Wednesday, December 6, 2017

Sustainability Key to Solving 21st Century Crises

At the end of this century, in the year 2100, my son Brian will be 87 years old.  With a life expectancy of around 80 years for boy babies born in Ontario in 2013, the mathematical odds may be stacked against my son, but with people living longer than ever before, I want to believe that it’s more than possible that Brian will be around to see the dawn of a new century (see: “Life Tables, Canada, Provinces and Territories (2011 – 2013)” available at Statistics Canada – Alternative format). After all, don’t all parents hope that our children live long, happy and healthy lives?

What Brian experiences on December 31, 2099 is sure to have a little something in common with what those of us who partied with Prince in 1999 experienced – minus that whole ‘Y2K bug’ thing. I remember waking up and turning the television on just in time to see the fireworks going off at midnight above the Sydney Opera House.  Throughout the day, people tuned in to see New Year’s celebrations in Beijing, Mumbai, Moscow, Paris, London, Rio and L.A. For one day, the planet forgot about its troubles and came together to celebrate our hopes for a brighter future.

Those troubles, though, proved to be systemic – and going deeper into the 21st Century, they’ve become impossible to ignore.  But it’s not like we weren’t told about the deteriorating health of our planet.  Earlier this month, a ‘second warning to humanity’ in the form of a letter signed by 16,000 scientists  reminded us that 25 years ago, the scientific community put us on notice that we needed to get our act together – or else (see: “World Scientists’ Warning to Humanity: A Second Notice,” William J. Ripple  Christopher Wolf  Thomas M. Newsome  Mauro Galetti Mohammed Alamgir  Eileen Crist  Mahmoud I. Mahmoud  William F. Laurance 15,364 scientist signatories from 184 countries, Bioscience, November 13, 2017; and, “16,000 scientists sign dire warning to humanity over health of planet,” CNN, November 15, 2017).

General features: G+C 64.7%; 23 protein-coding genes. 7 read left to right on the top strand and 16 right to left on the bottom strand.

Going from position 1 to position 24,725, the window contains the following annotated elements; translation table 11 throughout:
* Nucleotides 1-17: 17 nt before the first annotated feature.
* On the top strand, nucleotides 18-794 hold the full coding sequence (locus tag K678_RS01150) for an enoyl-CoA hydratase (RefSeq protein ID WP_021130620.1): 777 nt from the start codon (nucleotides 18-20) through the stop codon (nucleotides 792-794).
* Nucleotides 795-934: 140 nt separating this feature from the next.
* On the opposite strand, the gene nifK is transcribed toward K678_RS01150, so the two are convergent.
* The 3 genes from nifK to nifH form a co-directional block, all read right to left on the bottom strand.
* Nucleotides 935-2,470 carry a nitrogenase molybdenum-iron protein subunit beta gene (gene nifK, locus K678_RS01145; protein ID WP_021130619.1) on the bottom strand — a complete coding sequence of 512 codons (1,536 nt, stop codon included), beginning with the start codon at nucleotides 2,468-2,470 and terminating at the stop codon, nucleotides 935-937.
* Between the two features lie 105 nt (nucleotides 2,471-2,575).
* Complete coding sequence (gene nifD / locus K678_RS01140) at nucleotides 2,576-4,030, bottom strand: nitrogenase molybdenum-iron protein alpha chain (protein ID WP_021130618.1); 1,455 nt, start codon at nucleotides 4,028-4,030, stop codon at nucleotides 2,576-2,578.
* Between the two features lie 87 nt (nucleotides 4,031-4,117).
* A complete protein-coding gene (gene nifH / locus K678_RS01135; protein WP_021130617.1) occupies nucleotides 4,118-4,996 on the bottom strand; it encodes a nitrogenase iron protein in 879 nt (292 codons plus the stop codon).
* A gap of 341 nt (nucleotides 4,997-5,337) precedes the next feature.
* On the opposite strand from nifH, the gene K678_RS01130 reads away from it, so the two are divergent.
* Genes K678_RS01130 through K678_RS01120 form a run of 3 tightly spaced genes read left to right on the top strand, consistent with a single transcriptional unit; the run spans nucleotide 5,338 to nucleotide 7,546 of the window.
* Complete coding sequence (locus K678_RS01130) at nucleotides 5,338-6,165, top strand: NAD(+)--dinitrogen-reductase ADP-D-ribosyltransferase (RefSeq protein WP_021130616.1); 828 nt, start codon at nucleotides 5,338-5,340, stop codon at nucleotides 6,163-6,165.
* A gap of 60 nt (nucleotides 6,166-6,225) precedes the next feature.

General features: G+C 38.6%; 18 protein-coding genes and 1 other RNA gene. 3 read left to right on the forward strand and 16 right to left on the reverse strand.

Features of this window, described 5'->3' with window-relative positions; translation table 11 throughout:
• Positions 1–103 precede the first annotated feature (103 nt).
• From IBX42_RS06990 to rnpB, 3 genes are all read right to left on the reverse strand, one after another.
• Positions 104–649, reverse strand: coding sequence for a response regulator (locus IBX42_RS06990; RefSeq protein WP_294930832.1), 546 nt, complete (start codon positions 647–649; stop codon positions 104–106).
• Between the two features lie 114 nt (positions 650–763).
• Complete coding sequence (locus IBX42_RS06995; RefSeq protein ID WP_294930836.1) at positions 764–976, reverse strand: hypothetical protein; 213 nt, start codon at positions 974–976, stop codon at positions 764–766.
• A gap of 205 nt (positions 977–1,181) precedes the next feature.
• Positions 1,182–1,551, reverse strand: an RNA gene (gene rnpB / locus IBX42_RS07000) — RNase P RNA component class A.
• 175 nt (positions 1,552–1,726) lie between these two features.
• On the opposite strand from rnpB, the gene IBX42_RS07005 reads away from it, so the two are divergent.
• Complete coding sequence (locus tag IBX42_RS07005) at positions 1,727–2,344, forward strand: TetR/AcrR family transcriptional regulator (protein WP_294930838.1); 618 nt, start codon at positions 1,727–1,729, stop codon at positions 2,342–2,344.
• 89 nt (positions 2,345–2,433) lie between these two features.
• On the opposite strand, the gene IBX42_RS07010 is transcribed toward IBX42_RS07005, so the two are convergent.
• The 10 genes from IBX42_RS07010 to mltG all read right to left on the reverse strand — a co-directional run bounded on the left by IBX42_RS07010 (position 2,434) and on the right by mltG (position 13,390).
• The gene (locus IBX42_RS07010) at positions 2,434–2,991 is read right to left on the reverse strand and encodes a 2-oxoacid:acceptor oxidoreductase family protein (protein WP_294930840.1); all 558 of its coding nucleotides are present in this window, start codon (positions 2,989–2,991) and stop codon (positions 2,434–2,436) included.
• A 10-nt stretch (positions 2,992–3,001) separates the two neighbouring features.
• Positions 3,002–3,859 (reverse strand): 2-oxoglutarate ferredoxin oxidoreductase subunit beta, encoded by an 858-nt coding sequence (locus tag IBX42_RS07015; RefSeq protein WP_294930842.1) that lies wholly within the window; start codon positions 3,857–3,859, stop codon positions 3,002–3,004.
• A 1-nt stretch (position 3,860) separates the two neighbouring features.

And yet, every year, we lose more productive agricultural land through desertification, water resource depletion and urbanization.  We destroy life-sustaining forests, leading to decreased biodiversity – especially of the megafauna that are indicator species of healthy ecosystems. We continue to sterilize our oceans and warm our planet.  We have failed miserably at learning to live sustainably, within our means.  

At least we’ve reversed course on one of the more dire concerns from 1992.  International co-operation towards repairing the hole in the ozone layer should have paved the way for plans and agreements to address other environmental issues.  But for all of the positive talk from the international community, what’s clear is that far too many of our leaders continue to put profit ahead of people and the health of our planet.